Singapore does not impose taxes on capital gains, so when crypto is purchased for long-term investment purposes, capital gains are not taxed. 


    In China, cryptocurrency is not legal tender, nor is it legal. In 2019, China officially banned all digital currencies. All access to both domestic and foreign cryptocurrency exchanges was blocked. 

    China has joined the growing list of countries that restrict or ban all virtual currency, such as Egypt, Indonesia, and Nepal. 

    South Korea

    Virtual currency is legal in South Korea but are not considered legal tender. 

    The country has imposed transparency requirements on the cryptocurrency market, also known as the travel rule. It prohibits minors and all foreigners from cryptocurrency trading. While adults can only participate after verifying their identity. Thus, strict AML, KYC, and CFT mechanisms are implemented for the crypto industry. 


    Japan’s Payment Services Act defines crypto-assets as payment methods not denominated in fiat currency and is legal property, but not a legal tender.

    The regulation allows only registered cryptocurrency exchanges to operate and obliges them to comply with AML and CTF laws. Additionally they are required to keep records and take security measures to protect customers and investors.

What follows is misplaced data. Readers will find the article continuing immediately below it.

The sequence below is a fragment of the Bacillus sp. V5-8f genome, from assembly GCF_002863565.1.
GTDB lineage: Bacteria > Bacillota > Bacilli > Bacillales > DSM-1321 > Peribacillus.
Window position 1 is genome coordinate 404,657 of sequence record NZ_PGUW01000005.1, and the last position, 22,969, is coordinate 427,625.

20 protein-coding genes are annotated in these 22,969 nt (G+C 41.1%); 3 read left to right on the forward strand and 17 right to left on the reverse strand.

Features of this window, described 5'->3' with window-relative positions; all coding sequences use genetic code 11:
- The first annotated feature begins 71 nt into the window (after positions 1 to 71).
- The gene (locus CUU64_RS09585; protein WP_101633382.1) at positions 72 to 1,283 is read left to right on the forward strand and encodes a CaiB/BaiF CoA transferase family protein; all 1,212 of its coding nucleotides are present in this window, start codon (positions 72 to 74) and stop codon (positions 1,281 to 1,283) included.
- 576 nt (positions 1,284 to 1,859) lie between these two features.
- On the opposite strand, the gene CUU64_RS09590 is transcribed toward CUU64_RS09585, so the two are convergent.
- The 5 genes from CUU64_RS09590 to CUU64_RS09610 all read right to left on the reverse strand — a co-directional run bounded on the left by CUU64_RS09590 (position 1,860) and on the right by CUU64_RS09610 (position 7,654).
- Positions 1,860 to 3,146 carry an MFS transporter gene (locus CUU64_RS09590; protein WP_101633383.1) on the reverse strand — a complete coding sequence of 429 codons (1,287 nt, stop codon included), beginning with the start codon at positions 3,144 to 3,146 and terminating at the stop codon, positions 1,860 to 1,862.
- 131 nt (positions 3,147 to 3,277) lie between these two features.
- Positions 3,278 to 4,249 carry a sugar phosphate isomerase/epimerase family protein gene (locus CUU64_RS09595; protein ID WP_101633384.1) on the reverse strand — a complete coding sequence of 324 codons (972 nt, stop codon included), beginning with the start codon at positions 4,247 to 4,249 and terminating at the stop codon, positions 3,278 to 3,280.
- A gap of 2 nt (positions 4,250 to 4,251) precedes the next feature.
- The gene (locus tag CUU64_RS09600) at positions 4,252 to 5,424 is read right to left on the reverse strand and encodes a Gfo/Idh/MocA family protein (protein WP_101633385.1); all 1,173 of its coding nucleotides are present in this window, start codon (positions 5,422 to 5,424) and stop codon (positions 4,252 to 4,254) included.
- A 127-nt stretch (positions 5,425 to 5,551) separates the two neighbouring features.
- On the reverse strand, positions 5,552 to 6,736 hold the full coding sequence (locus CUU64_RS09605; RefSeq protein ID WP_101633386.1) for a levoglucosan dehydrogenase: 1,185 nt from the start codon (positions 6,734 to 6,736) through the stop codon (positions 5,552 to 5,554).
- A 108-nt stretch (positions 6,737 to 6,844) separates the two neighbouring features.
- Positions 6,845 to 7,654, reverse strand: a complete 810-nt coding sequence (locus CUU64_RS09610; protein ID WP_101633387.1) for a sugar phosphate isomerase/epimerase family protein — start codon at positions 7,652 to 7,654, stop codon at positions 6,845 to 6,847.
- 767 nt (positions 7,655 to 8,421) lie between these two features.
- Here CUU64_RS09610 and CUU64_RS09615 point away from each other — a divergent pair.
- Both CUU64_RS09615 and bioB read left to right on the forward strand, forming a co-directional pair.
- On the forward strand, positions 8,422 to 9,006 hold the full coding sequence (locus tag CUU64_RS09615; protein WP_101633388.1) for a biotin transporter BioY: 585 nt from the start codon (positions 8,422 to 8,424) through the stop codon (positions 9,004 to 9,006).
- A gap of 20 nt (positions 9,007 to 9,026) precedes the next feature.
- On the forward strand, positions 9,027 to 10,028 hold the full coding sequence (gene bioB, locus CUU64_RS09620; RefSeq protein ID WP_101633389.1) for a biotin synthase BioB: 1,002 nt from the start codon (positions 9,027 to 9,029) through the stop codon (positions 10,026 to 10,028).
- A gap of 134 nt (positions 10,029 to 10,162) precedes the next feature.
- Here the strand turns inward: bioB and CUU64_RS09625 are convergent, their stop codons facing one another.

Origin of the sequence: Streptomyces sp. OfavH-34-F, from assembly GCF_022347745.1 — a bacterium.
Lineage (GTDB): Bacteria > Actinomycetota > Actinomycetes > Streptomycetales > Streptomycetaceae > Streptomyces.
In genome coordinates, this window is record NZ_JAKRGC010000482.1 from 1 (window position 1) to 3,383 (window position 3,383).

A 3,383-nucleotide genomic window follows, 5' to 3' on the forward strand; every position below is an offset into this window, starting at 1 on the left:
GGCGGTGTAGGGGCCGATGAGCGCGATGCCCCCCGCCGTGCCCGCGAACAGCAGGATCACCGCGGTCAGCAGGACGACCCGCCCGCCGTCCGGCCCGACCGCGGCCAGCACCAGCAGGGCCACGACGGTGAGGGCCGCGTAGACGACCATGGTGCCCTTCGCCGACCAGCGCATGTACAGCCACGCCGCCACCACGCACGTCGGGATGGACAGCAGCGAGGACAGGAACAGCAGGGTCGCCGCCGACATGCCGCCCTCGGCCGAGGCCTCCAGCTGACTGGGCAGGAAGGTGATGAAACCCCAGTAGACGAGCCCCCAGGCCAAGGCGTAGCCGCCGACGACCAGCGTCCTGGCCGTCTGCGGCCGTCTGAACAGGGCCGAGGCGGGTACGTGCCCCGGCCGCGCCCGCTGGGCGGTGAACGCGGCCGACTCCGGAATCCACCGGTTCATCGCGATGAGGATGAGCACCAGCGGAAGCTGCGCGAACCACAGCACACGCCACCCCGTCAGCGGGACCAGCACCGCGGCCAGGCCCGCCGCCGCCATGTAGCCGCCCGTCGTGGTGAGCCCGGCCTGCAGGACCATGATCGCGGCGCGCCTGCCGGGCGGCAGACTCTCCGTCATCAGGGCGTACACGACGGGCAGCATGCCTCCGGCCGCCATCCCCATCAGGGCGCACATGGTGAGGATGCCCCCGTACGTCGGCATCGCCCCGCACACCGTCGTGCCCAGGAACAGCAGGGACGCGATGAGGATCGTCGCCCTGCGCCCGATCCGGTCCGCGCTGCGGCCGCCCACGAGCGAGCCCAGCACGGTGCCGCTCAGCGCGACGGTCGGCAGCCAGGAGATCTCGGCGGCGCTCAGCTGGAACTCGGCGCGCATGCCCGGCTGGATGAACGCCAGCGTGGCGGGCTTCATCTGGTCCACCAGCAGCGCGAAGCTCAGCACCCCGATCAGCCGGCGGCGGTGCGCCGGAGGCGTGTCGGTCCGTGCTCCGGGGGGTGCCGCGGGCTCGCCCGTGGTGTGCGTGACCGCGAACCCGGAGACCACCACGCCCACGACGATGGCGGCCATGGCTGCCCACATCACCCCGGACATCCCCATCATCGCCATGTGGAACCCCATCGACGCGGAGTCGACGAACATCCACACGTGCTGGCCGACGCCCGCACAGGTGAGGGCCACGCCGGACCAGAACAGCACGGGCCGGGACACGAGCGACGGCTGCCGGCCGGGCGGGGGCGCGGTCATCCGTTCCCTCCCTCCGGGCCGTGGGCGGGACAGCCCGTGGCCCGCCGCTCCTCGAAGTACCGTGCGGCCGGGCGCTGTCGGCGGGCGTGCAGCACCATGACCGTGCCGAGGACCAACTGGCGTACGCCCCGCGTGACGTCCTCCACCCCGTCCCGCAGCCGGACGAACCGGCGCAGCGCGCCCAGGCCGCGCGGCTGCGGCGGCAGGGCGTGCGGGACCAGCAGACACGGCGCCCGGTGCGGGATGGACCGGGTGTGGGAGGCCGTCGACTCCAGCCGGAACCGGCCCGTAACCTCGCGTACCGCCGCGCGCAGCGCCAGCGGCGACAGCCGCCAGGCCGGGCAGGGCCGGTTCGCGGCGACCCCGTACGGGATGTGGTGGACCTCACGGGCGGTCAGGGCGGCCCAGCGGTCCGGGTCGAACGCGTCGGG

Cryptocurrency Regulation in Africa

    South Africa

    Currently, South Africa lacks a clear regulatory framework for cryptocurrency. According to the South African Revenue Service (SARS), regular income tax rules apply for virtual currency. Taxpayers must submit their crypto gains or losses as part of their taxable income. Crypto assets can also be subjected to capital gains. 

    In South Africa, digital asset providers are not subjected to anti-money laundering laws. However, the situation could change by the end of 2022 as the government is planning to introduce much stricter regulatory requirements

    Cryptocurrency Regulation in South America


    Brazil accepts digital currency as an alternative payment method and classifies it as goods or movable property, but it is not considered legal tender. 

    Recently, Brazil passed a bill to regulate virtual currency. The aim is to bring clarity into the industry and attract new businesses into the country. However, it is yet to be signed into law. 

    Currently, the existing legal and regulatory frameworks apply to virtual currency. Cryptocurrency organizations must follow AML laws to avoid penalties. 

    Cryptocurrency Regulation in Australia/ Oceania 


    Cryptocurrencies are legal in Australia. The Australian government doesn’t equate virtual currency with fiat currency and doesn’t consider it to be legal tender.  

    Policymakers in the country encourage cryptocurrency growth. Thus, regulations on the industry are limited. However, digital currency exchanges must register with the Australian Transaction Reports and Analysis Centre. They are also required to comply with KYC and AML procedures.